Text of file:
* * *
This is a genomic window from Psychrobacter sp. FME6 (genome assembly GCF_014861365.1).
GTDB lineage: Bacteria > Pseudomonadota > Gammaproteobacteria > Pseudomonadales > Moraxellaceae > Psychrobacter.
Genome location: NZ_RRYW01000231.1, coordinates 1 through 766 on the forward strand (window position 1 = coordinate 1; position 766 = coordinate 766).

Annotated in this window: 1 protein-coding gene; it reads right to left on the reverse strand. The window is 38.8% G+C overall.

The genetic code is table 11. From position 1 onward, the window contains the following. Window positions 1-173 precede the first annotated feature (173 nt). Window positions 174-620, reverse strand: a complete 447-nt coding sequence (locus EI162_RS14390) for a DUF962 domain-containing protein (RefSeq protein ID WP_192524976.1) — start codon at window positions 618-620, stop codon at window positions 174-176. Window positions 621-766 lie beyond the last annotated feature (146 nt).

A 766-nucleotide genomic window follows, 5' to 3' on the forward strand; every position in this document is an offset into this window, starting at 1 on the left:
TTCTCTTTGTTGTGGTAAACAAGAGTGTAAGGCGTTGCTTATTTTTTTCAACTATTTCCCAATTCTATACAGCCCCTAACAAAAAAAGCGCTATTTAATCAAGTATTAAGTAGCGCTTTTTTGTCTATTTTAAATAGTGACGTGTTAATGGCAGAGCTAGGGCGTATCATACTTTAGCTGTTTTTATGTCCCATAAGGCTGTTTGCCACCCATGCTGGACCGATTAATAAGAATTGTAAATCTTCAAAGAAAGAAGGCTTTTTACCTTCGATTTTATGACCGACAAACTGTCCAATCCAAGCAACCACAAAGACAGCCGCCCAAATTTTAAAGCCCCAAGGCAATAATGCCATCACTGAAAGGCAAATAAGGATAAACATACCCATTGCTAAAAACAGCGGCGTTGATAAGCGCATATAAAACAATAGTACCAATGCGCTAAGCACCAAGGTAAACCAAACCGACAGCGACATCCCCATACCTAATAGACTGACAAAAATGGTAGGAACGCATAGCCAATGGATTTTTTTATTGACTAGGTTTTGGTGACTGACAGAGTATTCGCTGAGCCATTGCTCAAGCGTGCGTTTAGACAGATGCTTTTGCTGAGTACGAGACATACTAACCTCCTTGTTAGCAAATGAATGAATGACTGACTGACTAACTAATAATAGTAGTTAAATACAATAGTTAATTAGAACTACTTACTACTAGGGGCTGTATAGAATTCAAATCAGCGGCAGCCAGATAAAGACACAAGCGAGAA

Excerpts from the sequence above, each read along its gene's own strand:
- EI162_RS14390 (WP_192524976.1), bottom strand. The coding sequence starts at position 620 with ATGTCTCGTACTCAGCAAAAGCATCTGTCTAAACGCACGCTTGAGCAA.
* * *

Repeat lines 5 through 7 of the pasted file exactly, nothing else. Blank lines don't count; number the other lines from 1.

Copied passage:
The genetic code is table 11. From position 1 onward, the window contains the following. Window positions 1-173 precede the first annotated feature (173 nt). Window positions 174-620, reverse strand: a complete 447-nt coding sequence (locus EI162_RS14390) for a DUF962 domain-containing protein (RefSeq protein ID WP_192524976.1) — start codon at window positions 618-620, stop codon at window positions 174-176. Window positions 621-766 lie beyond the last annotated feature (146 nt).

A 766-nucleotide genomic window follows, 5' to 3' on the forward strand; every position in this document is an offset into this window, starting at 1 on the left:
TTCTCTTTGTTGTGGTAAACAAGAGTGTAAGGCGTTGCTTATTTTTTTCAACTATTTCCCAATTCTATACAGCCCCTAACAAAAAAAGCGCTATTTAATCAAGTATTAAGTAGCGCTTTTTTGTCTATTTTAAATAGTGACGTGTTAATGGCAGAGCTAGGGCGTATCATACTTTAGCTGTTTTTATGTCCCATAAGGCTGTTTGCCACCCATGCTGGACCGATTAATAAGAATTGTAAATCTTCAAAGAAAGAAGGCTTTTTACCTTCGATTTTATGACCGACAAACTGTCCAATCCAAGCAACCACAAAGACAGCCGCCCAAATTTTAAAGCCCCAAGGCAATAATGCCATCACTGAAAGGCAAATAAGGATAAACATACCCATTGCTAAAAACAGCGGCGTTGATAAGCGCATATAAAACAATAGTACCAATGCGCTAAGCACCAAGGTAAACCAAACCGACAGCGACATCCCCATACCTAATAGACTGACAAAAATGGTAGGAACGCATAGCCAATGGATTTTTTTATTGACTAGGTTTTGGTGACTGACAGAGTATTCGCTGAGCCATTGCTCAAGCGTGCGTTTAGACAGATGCTTTTGCTGAGTACGAGACATACTAACCTCCTTGTTAGCAAATGAATGAATGACTGACTGACTAACTAATAATAGTAGTTAAATACAATAGTTAATTAGAACTACTTACTACTAGGGGCTGTATAGAATTCAAATCAGCGGCAGCCAGATAAAGACACAAGCGAGAA